formulae do not always reflect satisfactorily a physical explanation and are usually very inaccurate outside the given range. They are normally
accurate to within ±1% within the stated range unless otherwise noted.
The graphs are plotted from the computed data. To make them readable, scaling factors and quasi-logarithmic scales are used.
The resistance/frequency parameter scaling factor combines frequency, resistivity and size. For a busbar configuration of given shape or relative
proportions, the ac resistance and inductance may be expressed as a function of a ratio of frequency to dc resistance. Two forms of the scaling
factor are used in terms of either
(a) The parameter, p, defined as
where:
f
is frequency in Hz
Rdc is dc resistance in µΩ/m
also
where:
A
δ
is the cross-sectional area
is the skin depth
The area A and the skin depth must be in comparable units. Thus if δ is in mm then A must be in mm2.
Sometimes
is used as the scaling parameter.
The parameter p is chosen since it appears widely in the literature on the subject. The plots for different cross-sectional shapes give clearer
curves when using p rather than, say, p 2 .
For p ≤ 0.5 the resistance is little different from the dc resistance. Rac is proportional to p 4 for low values of p and so proportional to the
square of the frequency but, at higher values beyond p = 5, the resistance becomes linear with p, i.e. proportional to the square root of
frequency. If efficiency is a concern, then p will normally be substantially less than 5 and more likely to be in the range 0 to 2. Figure 11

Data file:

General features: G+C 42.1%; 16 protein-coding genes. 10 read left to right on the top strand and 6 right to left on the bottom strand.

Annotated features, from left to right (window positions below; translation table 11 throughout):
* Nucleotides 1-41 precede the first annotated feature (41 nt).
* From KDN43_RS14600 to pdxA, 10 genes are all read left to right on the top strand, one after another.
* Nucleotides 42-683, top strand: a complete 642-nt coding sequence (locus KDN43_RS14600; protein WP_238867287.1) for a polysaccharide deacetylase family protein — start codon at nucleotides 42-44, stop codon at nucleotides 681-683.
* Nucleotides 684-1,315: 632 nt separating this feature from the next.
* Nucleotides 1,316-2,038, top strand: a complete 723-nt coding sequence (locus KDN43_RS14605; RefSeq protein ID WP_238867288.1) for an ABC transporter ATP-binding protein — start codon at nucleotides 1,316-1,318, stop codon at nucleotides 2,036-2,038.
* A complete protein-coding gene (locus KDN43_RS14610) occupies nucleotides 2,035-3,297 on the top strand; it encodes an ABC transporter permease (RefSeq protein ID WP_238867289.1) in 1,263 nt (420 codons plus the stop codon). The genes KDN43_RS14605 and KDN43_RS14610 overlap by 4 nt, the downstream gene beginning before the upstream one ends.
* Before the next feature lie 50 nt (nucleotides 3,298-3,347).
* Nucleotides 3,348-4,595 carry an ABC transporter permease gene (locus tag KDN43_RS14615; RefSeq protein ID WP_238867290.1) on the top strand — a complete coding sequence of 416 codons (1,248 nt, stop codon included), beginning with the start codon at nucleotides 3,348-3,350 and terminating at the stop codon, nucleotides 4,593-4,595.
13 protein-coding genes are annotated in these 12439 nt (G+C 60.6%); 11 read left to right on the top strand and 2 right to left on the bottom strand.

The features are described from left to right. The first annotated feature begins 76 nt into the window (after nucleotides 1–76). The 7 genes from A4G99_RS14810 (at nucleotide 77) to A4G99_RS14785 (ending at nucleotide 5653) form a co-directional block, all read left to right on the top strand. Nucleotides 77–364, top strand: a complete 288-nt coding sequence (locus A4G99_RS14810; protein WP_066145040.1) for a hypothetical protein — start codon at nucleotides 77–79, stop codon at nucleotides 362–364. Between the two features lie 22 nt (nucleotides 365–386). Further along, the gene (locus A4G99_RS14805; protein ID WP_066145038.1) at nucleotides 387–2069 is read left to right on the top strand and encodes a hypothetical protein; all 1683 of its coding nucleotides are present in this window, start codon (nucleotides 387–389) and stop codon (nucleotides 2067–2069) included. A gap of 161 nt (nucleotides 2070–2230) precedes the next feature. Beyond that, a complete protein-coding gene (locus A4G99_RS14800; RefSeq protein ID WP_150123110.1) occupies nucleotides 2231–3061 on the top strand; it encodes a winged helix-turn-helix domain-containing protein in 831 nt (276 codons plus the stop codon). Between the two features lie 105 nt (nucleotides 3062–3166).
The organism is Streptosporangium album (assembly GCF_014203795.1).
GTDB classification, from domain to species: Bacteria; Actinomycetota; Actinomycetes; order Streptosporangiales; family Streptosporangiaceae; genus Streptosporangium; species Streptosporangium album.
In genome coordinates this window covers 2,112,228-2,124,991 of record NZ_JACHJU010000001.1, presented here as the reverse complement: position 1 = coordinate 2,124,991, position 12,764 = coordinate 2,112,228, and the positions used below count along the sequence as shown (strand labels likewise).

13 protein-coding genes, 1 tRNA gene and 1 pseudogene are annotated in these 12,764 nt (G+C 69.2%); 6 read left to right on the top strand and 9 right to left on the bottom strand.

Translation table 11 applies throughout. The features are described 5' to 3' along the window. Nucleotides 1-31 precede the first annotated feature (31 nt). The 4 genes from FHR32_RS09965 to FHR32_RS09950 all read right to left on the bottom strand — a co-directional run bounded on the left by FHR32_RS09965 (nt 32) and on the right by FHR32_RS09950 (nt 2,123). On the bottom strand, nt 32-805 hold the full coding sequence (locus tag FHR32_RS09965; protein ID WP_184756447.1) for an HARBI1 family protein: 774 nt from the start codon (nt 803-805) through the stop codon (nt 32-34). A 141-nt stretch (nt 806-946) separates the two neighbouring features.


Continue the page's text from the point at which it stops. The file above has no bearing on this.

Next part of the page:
shows how p varies with cross-sectional area at a selection of frequencies for copper at 80˚C.
22
|
COPPER FOR BUSBARS
Parameter, p
10.0
1.0
50Hz
60Hz
400Hz
0.1
10
100
1000
10000
Cross-sectional area (mm2)
Figure 11 - Parameter p versus cross-sectional area in mm2 for typical copper at 80˚C
In some of the plots the scaling factor may be expressed simply as
(b) The ratio γ, defined as
or in terms of γ.
This can often give a physical idea of the effect of size of a conductor as, for example, for round bars where
low losses γ≤ 1 is desirable.
and d is the bar diameter. For
For a given busbar geometry, the values of γ and p are proportional to each other.
Quasi logarithmic scales: The resistance ratio or shape factor, S = Rac / Rdc , approaches unity at low frequencies. In some graphs the logarithm
of (S–1) is plotted against the independent variable such as scaling parameter, p . This method shows the approach to unity in more detail.
However, the values on the S scale are labelled as the actual values of S and not of (S–1). Such plots typically go down to S = 1.01 as covering a
useful range.
Busbar configuration: The choice of busbar configuration will depend on many factors. Round bars, tubes, strips or channels are common.
Factors to be taken into consideration include frequency and the presence of harmonics, cost of materials, degree of compactness sought, cooling
arrangements, magnetic mechanical forces and cost of support structures, inductance and, for longer bars, capacitance.
From Figure 11 it will be seen that, for p < 2, the cross-sectional area of bars is limited to 400 mm2 . At a typical current of 2 A mm-2 this is a
current of 800 A. The effective ac resistance may be reduced by:
1. Using two bars per phase separated by a suitable distance along their length. This possibility is discussed for some shapes in later